In the course of a short life of thirty-nine years (1863-1902), of which only ten were devoted to public activities-and those, too, in the midst of acute physical suffering-he left for posterity his four classics: Jnana-Yoga, Bhakti-Yoga, Karma-Yoga, and Raja-Yoga, all of which are outstanding treatises on Hindu philosophy. In addition, he delivered innumerable lectures, wrote inspired letters in his own hand to his many friends and disciples, composed numerous poems, and acted as spiritual guide to the many seekers, who came to him for instruction. He also organized the Ramakrishna Order of monks, which is the most outstanding religious organization of modern India. It is devoted to the propagation of the Hindu spiritual culture not only in the Swami's native land, but also in America and in other parts of the world.

Swami Vivekananda once spoke of himself as a "condensed India." His life and teachings are of inestimable value to the West for an understanding of the mind of Asia. William James, the Harvard philosopher, called the Swami the "paragon of Vedantists." Max Muller and Paul Deussen, the famous Orientalists of the nineteenth century, held him in genuine respect and affection. "His words," writes Romain Rolland, "are great music, phrases in the style of Beethoven, stirring rhythms like the march of Handel choruses. I cannot touch these sayings of his, scattered as they are through the pages of books, at thirty years' distance, without receiving a thrill through my body like an electric shock. And what shocks, what transports, must have been produced when in burning words they issued from the lips of the hero!''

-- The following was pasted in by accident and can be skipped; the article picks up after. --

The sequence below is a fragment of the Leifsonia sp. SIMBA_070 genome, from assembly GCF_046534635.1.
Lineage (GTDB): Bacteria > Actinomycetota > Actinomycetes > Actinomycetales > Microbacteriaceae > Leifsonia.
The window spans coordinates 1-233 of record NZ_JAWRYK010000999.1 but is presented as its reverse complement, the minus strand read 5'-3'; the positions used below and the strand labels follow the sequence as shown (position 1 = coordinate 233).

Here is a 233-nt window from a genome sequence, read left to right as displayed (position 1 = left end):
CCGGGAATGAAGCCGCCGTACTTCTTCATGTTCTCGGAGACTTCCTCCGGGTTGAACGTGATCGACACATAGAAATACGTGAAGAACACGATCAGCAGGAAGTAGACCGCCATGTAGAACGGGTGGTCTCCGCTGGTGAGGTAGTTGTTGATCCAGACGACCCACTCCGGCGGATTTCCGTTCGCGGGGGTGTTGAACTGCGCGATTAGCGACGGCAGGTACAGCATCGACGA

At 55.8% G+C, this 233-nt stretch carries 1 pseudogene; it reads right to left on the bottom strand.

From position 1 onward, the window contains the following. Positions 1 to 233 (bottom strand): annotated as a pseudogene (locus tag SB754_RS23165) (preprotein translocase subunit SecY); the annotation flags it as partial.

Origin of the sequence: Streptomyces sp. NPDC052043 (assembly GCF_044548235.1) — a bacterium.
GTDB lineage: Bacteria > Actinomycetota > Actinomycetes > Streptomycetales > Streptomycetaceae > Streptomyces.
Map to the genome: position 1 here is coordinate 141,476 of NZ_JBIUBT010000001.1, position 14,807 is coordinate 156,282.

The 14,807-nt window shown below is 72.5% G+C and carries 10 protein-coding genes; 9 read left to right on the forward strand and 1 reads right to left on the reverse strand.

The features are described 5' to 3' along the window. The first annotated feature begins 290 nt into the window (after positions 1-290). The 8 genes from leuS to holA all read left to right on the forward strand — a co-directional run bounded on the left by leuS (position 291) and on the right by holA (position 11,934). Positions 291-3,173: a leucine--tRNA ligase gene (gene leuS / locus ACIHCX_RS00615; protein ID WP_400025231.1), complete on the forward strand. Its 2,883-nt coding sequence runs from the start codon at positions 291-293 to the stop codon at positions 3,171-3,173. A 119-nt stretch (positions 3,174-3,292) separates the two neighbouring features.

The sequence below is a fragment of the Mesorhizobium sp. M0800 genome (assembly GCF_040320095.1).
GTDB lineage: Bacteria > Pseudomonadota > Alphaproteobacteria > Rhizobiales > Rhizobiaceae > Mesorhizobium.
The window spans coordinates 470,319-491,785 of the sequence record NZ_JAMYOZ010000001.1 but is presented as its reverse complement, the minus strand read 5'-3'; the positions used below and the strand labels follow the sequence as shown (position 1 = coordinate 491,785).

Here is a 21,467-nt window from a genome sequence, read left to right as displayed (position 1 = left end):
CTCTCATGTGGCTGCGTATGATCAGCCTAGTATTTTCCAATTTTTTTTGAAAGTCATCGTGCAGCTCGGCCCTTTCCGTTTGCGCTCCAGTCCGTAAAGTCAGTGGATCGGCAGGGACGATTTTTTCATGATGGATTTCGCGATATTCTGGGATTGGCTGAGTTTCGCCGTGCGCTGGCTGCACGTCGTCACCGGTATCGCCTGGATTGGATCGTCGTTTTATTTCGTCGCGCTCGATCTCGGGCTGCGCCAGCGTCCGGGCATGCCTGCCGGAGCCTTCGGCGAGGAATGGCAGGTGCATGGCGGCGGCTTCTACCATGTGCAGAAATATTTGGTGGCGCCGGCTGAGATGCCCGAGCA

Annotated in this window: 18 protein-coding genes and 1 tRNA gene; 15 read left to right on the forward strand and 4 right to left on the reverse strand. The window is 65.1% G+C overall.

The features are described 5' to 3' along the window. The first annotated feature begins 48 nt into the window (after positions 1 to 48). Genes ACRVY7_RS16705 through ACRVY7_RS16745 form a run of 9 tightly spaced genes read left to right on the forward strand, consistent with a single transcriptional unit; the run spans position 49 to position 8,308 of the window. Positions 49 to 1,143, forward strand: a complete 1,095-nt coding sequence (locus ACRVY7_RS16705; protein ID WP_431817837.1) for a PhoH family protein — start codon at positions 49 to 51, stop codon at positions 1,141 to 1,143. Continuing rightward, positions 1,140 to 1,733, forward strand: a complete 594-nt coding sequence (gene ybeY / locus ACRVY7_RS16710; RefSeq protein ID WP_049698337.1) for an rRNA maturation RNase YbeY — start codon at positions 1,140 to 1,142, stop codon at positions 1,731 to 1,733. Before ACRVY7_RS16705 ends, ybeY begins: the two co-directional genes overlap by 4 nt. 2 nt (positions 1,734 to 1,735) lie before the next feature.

"My homage and respect to the very revered memory of Swami Vivekananda . . . . after having gone through [his works], the love that I had for my country became a thousandfold."

-- Mahatma Gandhi

"His whole life and teaching inspired my generation . . . . he brought his great spirituality to bear upon his patriotism and thus his message was not confined to India only, but was for the whole world. I pay my homage to his memory."

-- Jawaharlal Nehru

"The thought of this warrior prophet of India left a deep mark upon the United States . . . . I cannot touch these sayings of his . . . without giving a thrill through my body like an electric shock. And what shocks, what transports must have been produced when in burning words they issued from the lips of the hero!"

-- Romain Rolland

"[Vivekananda is] one of the very greatest historical figures that India has ever produced. When one sees the full range of his mind, one is astounded."

-- Christopher Isherwood

"The man [Vivekananda] is simply a wonder for oratorical power . . . the Swami is an honor to humanity."

-- William James

"At this exposition [the Parliament of Religions], the Swami charmed audiences with his magical oratory, and left an indelible mark on America's spiritual development."

-- National Portrait Gallery, Smithsonian Institution (from "Abroad in America: Visitors to the New Nation")

"It was the voice of the ancient rishis of the Vedas, speaking sweet words of love and toleration."

-- The Brooklyn Standard